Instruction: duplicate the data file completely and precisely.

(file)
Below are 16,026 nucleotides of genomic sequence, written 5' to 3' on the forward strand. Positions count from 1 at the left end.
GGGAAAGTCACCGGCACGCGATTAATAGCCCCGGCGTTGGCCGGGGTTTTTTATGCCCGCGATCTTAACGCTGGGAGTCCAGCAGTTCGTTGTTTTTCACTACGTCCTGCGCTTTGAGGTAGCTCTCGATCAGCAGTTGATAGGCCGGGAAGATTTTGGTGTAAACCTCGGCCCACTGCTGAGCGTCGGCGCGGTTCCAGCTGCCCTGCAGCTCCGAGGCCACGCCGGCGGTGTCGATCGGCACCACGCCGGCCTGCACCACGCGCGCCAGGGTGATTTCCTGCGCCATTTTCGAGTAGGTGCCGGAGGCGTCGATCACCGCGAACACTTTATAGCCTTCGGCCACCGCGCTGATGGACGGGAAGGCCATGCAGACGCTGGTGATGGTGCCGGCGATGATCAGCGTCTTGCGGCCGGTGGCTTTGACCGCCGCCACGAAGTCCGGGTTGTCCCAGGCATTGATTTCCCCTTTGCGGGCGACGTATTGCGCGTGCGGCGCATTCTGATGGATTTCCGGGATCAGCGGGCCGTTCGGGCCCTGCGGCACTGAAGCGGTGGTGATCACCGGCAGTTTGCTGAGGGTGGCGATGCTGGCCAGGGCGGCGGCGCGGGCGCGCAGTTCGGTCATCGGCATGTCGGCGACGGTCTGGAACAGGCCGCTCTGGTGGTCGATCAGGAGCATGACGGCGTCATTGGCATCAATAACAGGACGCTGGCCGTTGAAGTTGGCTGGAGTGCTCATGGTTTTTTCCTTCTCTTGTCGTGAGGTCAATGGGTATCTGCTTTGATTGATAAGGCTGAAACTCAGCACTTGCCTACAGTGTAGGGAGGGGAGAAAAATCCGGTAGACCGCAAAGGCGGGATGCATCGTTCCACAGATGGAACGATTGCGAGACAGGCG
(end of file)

Below are 16,026 nucleotides of genomic sequence, written 5' to 3' on the forward strand. Positions count from 1 at the left end.
GGGAAAGTCACCGGCACGCGATTAATAGCCCCGGCGTTGGCCGGGGTTTTTTATGCCCGCGATCTTAACGCTGGGAGTCCAGCAGTTCGTTGTTTTTCACTACGTCCTGCGCTTTGAGGTAGCTCTCGATCAGCAGTTGATAGGCCGGGAAGATTTTGGTGTAAACCTCGGCCCACTGCTGAGCGTCGGCGCGGTTCCAGCTGCCCTGCAGCTCCGAGGCCACGCCGGCGGTGTCGATCGGCACCACGCCGGCCTGCACCACGCGCGCCAGGGTGATTTCCTGCGCCATTTTCGAGTAGGTGCCGGAGGCGTCGATCACCGCGAACACTTTATAGCCTTCGGCCACCGCGCTGATGGACGGGAAGGCCATGCAGACGCTGGTGATGGTGCCGGCGATGATCAGCGTCTTGCGGCCGGTGGCTTTGACCGCCGCCACGAAGTCCGGGTTGTCCCAGGCATTGATTTCCCCTTTGCGGGCGACGTATTGCGCGTGCGGCGCATTCTGATGGATTTCCGGGATCAGCGGGCCGTTCGGGCCCTGCGGCACTGAAGCGGTGGTGATCACCGGCAGTTTGCTGAGGGTGGCGATGCTGGCCAGGGCGGCGGCGCGGGCGCGCAGTTCGGTCATCGGCATGTCGGCGACGGTCTGGAACAGGCCGCTCTGGTGGTCGATCAGGAGCATGACGGCGTCATTGGCATCAATAACAGGACGCTGGCCGTTGAAGTTGGCTGGAGTGCTCATGGTTTTTTCCTTCTCTTGTCGTGAGGTCAATGGGTATCTGCTTTGATTGATAAGGCTGAAACTCAGCACTTGCCTACAGTGTAGGGAGGGGAGAAAAATCCGGTAGACCGCAAAGGCGGGATGCATCGTTCCACAGATGGAACGATTGCGAGACAGGCG